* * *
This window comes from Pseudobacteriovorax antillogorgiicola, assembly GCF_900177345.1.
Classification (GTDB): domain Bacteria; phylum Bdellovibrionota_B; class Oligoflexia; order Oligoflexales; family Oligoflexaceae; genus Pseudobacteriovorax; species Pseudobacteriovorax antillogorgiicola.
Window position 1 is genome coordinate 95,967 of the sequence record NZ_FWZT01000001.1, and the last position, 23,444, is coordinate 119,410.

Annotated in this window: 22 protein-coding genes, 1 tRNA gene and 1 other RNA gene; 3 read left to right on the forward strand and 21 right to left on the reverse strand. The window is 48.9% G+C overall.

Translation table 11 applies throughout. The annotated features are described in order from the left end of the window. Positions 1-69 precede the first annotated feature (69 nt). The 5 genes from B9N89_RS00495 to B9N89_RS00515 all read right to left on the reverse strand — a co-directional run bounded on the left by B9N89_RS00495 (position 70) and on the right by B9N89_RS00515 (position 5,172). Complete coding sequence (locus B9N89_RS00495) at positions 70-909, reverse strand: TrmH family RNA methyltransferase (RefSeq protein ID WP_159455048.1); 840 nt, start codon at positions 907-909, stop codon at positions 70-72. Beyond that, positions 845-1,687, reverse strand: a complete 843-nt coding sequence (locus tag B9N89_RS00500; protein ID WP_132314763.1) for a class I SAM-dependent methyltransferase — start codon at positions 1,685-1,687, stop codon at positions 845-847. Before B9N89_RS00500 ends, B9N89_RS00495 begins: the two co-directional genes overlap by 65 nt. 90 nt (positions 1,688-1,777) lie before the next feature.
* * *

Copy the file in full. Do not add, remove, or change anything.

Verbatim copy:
This window comes from Pseudobacteriovorax antillogorgiicola, assembly GCF_900177345.1.
Classification (GTDB): domain Bacteria; phylum Bdellovibrionota_B; class Oligoflexia; order Oligoflexales; family Oligoflexaceae; genus Pseudobacteriovorax; species Pseudobacteriovorax antillogorgiicola.
Window position 1 is genome coordinate 95,967 of the sequence record NZ_FWZT01000001.1, and the last position, 23,444, is coordinate 119,410.

Annotated in this window: 22 protein-coding genes, 1 tRNA gene and 1 other RNA gene; 3 read left to right on the forward strand and 21 right to left on the reverse strand. The window is 48.9% G+C overall.

Translation table 11 applies throughout. The annotated features are described in order from the left end of the window. Positions 1-69 precede the first annotated feature (69 nt). The 5 genes from B9N89_RS00495 to B9N89_RS00515 all read right to left on the reverse strand — a co-directional run bounded on the left by B9N89_RS00495 (position 70) and on the right by B9N89_RS00515 (position 5,172). Complete coding sequence (locus B9N89_RS00495) at positions 70-909, reverse strand: TrmH family RNA methyltransferase (RefSeq protein ID WP_159455048.1); 840 nt, start codon at positions 907-909, stop codon at positions 70-72. Beyond that, positions 845-1,687, reverse strand: a complete 843-nt coding sequence (locus tag B9N89_RS00500; protein ID WP_132314763.1) for a class I SAM-dependent methyltransferase — start codon at positions 1,685-1,687, stop codon at positions 845-847. Before B9N89_RS00500 ends, B9N89_RS00495 begins: the two co-directional genes overlap by 65 nt. 90 nt (positions 1,688-1,777) lie before the next feature.